Have your dog and the prop you will be using in an area of no distractions. The prop could be as big as a ladder or as small as the target we are using in the photo above. A target is particularly useful for many different applications, so consider teaching your dog to nose touch or paw touch a target in your first attempt at shaping.
Many dogs, when faced with no verbal cues or hand signals from their handler, will simply default to a sit and stare at you waiting for a reward. It doesn’t matter. Just start.
To shape you simply wait for your dog to make any kind of a move towards the object you are working with. This could be even just LOOKING at the target, or the dog moving his eyes away from you to something else. In shaping, you need to be watching your dog like a hawk for any little movement that can be rewarded that interacts with the object, or even just moving towards it with one paw. Reward the tiny movements the dog makes, the incremental movements towards the final behaviour that you want. If you think a movement is too small to reward but your dog is not offering anything else, reward those movements anyway.
Once your dog makes a movement that you want to reward, click, and throw a piece of food on the floor. I always throw the food reward on the floor away from where we are working so that the dog will have to return towards the object afterwards. This may be a problem for some of you if you don’t want your dog eating things off the floor. The dog will hopefully 😉 get up and move to get the food. This should set up an even better situation for rewarding a tiny behaviour you want. If your dog goes back to sitting and waiting don’t worry. It will take a little time for her to understand the process.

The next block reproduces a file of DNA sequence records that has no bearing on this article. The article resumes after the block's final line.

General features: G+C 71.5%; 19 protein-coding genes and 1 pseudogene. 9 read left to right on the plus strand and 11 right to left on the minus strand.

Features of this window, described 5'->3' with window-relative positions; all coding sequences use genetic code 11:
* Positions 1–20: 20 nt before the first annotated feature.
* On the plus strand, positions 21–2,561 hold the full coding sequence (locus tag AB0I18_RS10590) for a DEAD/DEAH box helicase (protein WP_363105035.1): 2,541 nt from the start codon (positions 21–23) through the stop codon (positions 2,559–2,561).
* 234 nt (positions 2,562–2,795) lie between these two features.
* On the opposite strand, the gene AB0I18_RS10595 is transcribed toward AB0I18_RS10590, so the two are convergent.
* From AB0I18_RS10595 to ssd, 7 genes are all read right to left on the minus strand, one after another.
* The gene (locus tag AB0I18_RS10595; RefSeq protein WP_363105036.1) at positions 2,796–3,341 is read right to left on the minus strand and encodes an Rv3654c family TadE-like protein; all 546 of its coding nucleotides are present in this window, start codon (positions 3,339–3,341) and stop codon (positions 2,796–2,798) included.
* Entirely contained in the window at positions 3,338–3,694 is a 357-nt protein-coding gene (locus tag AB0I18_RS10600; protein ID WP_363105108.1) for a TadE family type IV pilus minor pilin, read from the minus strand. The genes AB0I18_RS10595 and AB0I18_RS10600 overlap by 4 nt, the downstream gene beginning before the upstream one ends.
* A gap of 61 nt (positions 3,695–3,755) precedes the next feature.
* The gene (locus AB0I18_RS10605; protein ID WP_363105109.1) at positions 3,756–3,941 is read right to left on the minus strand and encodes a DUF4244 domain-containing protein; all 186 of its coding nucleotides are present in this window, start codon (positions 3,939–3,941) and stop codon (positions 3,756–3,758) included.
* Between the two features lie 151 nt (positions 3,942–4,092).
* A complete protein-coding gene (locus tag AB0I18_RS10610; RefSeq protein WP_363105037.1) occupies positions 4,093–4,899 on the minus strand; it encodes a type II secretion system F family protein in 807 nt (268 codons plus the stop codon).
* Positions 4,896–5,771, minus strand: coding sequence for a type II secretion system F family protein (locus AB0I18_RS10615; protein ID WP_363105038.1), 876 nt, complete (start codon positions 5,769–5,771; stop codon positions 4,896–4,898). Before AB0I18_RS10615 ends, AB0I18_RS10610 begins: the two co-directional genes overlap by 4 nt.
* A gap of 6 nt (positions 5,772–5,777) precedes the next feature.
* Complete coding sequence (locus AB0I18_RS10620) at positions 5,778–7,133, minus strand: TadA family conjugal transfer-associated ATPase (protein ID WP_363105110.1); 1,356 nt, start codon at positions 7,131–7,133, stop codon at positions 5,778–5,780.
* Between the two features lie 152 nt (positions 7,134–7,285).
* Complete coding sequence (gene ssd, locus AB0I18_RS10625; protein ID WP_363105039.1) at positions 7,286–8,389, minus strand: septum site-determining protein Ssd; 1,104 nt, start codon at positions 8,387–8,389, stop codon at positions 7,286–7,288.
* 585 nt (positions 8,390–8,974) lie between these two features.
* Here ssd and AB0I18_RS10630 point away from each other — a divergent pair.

In the pictures above you can see Emmett going under the ladder after having been clicked, and then going for the food on the floor on the other side. When he turns around after eating the food he will be facing the ladder which is what I want hime to do so I click and throw the food to the other side of the ladder. This sets up the same situation. He will be facing the ladder and coming towards it, and will get clicked again.
Your dog will start to realize what is getting clicked and what is not. You will be click/rewarding the progression of small behaviours towards that final behaviour. It is likely that your dog won’t get to the final behaviour right away, but if he does click reward it like normal. It was probably luck that it happened so early in the training process, and if it is not repeated right away, keep trying. Make sure, though, that you aren’t waiting for the dog to do better and better approximations of the behaviour you want too soon.
I don’t add the cue until the dog is doing the final behaviour well. You don’t want to associate the cue with the wrong behaviour.
If your dog decides that sitting is better to get rewarded for, simply move yourself to a different position so your dog has to move towards you, or just throw a reward on the floor to get him going. This usually works.
Shaping is definitely a lesson in patience, but worth it as the final behaviour will be really well learned.